An H spec keyword that you might be missing
barbara_morris 120000DX5W Comments (2) Visits (9005)
CCSID(*CHAR : *JOBRUN)
Do you have this keyword in your H spec copy file that gets copied into all your source?
Or if you don't use a copy file, do you have this option in all your source?
You should almost certainly have this keyword. It was introduced officially in V5R3, and through PTFs in V5R1 and V5R2.
Why do you need this keyword?
RPG has a very strange default way of dealing with the CCSID of alphanumeric data. It should be assuming that the alphanumeric data is in the job CCSID, but instead it incorrectly assumes that it is in the mixed SBCS/DBCS (sin
What effect does this odd default behaviour have on your programs?
Usually, it has no effect at all. The only time it would make any difference is
So it might not ever matter that RPG is making a false assumption about your alphanumeric data.
But you should use this keyword anyway because coding this option has a zero cost for the performance of your program, and someday it might matter.
Why would you ever want the default behaviour?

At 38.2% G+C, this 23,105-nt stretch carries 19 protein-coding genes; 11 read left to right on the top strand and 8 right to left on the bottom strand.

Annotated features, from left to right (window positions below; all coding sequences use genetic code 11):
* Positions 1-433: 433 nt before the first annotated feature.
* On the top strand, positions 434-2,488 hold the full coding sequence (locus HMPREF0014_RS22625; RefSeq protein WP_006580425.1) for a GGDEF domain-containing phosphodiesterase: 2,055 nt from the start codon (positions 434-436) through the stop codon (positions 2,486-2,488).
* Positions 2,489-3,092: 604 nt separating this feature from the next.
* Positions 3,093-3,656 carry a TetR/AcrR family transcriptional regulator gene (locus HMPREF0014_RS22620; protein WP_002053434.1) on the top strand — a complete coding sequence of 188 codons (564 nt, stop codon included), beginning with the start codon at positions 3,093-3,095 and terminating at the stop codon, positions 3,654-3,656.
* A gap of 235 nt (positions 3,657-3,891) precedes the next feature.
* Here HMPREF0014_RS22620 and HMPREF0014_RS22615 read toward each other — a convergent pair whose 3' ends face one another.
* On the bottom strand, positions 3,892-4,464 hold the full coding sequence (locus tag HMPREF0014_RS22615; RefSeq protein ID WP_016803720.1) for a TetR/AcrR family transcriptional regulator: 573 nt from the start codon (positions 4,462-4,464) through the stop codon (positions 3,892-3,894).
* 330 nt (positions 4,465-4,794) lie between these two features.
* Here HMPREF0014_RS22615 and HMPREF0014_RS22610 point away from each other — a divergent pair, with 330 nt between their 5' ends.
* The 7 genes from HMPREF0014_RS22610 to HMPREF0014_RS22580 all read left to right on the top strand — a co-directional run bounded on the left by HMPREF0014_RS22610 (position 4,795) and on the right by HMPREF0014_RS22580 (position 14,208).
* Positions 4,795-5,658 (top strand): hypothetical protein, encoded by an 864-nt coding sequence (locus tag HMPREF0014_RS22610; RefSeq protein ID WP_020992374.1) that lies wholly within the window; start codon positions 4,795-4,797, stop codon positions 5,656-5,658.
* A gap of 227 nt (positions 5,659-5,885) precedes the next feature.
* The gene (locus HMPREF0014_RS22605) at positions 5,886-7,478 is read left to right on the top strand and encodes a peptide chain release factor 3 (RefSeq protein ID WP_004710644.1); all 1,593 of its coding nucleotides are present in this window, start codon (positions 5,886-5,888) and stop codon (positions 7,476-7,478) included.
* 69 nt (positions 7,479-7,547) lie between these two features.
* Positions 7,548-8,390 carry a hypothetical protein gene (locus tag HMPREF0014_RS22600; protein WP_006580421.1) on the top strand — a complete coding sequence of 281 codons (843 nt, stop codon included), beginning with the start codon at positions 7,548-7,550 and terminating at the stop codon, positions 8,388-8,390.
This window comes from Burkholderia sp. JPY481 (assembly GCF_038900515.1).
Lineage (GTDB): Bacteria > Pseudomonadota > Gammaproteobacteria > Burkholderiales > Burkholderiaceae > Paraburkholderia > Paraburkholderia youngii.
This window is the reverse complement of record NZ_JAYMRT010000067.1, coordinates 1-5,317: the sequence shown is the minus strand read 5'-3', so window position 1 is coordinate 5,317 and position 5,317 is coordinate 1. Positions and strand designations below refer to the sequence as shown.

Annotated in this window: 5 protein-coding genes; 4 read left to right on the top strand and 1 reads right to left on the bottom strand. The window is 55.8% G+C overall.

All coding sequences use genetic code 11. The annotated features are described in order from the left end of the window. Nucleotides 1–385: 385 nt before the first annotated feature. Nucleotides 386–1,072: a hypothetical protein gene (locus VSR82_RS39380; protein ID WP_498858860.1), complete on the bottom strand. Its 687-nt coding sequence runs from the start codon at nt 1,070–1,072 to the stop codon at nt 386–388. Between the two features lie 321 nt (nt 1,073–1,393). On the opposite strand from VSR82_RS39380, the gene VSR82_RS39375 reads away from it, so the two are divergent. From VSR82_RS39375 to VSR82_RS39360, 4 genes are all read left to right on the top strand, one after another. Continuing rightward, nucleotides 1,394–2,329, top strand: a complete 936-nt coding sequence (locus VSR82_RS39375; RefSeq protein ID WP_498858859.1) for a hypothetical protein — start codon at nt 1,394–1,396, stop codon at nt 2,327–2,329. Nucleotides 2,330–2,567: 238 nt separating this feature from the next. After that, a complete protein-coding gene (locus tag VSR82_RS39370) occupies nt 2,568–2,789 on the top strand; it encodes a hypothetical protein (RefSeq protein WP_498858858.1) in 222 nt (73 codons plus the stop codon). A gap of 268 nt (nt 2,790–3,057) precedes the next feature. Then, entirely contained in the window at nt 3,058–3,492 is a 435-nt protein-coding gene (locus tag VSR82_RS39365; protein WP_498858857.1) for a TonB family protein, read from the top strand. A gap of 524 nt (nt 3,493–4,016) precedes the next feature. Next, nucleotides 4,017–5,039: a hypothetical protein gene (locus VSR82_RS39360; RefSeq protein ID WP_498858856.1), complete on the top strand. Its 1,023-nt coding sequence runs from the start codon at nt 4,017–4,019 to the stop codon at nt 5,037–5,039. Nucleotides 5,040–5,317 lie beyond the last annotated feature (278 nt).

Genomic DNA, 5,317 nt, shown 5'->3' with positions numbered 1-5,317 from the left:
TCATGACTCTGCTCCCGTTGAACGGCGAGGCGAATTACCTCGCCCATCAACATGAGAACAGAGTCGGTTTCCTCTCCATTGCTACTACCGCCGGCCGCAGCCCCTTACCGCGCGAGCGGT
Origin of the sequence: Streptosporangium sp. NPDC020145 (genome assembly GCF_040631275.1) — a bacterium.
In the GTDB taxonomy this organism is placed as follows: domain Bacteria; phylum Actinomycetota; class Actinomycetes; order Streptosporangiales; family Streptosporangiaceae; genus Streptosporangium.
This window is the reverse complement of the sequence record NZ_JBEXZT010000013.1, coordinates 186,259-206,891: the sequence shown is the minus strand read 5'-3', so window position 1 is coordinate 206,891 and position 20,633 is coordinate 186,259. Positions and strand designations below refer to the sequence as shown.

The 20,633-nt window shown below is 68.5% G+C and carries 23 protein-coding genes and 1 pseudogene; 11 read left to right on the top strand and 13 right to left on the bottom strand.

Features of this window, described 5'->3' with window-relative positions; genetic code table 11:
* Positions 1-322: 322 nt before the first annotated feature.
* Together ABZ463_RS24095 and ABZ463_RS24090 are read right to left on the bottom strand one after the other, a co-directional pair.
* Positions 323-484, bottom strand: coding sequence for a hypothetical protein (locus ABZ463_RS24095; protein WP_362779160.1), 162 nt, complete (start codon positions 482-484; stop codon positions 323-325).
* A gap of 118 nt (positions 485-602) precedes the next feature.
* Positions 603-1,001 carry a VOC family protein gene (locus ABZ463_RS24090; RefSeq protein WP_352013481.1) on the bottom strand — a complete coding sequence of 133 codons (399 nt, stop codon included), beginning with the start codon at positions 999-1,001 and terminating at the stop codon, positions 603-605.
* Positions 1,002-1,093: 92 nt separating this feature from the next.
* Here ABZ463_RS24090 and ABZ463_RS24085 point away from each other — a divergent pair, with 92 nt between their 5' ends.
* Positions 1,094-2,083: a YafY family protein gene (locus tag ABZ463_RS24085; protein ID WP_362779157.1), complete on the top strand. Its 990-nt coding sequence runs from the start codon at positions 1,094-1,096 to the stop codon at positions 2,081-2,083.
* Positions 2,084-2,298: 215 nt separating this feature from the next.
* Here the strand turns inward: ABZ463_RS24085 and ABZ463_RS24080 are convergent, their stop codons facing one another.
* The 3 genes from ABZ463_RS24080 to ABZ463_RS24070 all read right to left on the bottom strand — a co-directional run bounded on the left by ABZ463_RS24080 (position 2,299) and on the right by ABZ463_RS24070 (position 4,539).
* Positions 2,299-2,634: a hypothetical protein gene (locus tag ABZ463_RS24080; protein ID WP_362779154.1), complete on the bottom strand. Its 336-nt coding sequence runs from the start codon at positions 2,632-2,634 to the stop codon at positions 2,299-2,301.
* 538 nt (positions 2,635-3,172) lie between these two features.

In the very unlikely event that your RPG program might be running in a job with an SBCS CCSID and it might be processing alphanumeric data containing mixed SBCS/DBCS data, then you should first consider changing the job to reflect the nature of the data that the program is dealing with. But if that is not possible, then do not code this keyword.
What is special about X'0E'?
When EBCDIC data can be both SBCS and DBCS, shift characters are used to indicate a transition between the two types. The default type is SBCS, and the "shift-out" character X'0E' is used to indicate that the type is shifting out of SBCS, and that DBCS data follows. The "shift-in" character X'0F' is used to indicate that the type of data is shifting back into SBCS, and that SBCS data follows. For example, assume that o and i are the shift characters, and that DD and EE are double-byte characters. The string "abcoDDEEiefgh" has
What exactly happens when single-byte data has X'0E', and you don't have the CCSI
When EBCDIC data can only be SBCS, the X'0E' and X'0F' characters are not supposed to have any special meaning.
The string above has 13 single-byte characters. When correctly converted to UCS-2, it should have 13 UCS-2 characters.
Incorrectly converted to UCS-2 with the assumption that the data is mixed, it would be incorrectly converted to only 9 characters (3 SBCS "abc" + 2 DBCS "DDEE" + 4 SBCS "efgh")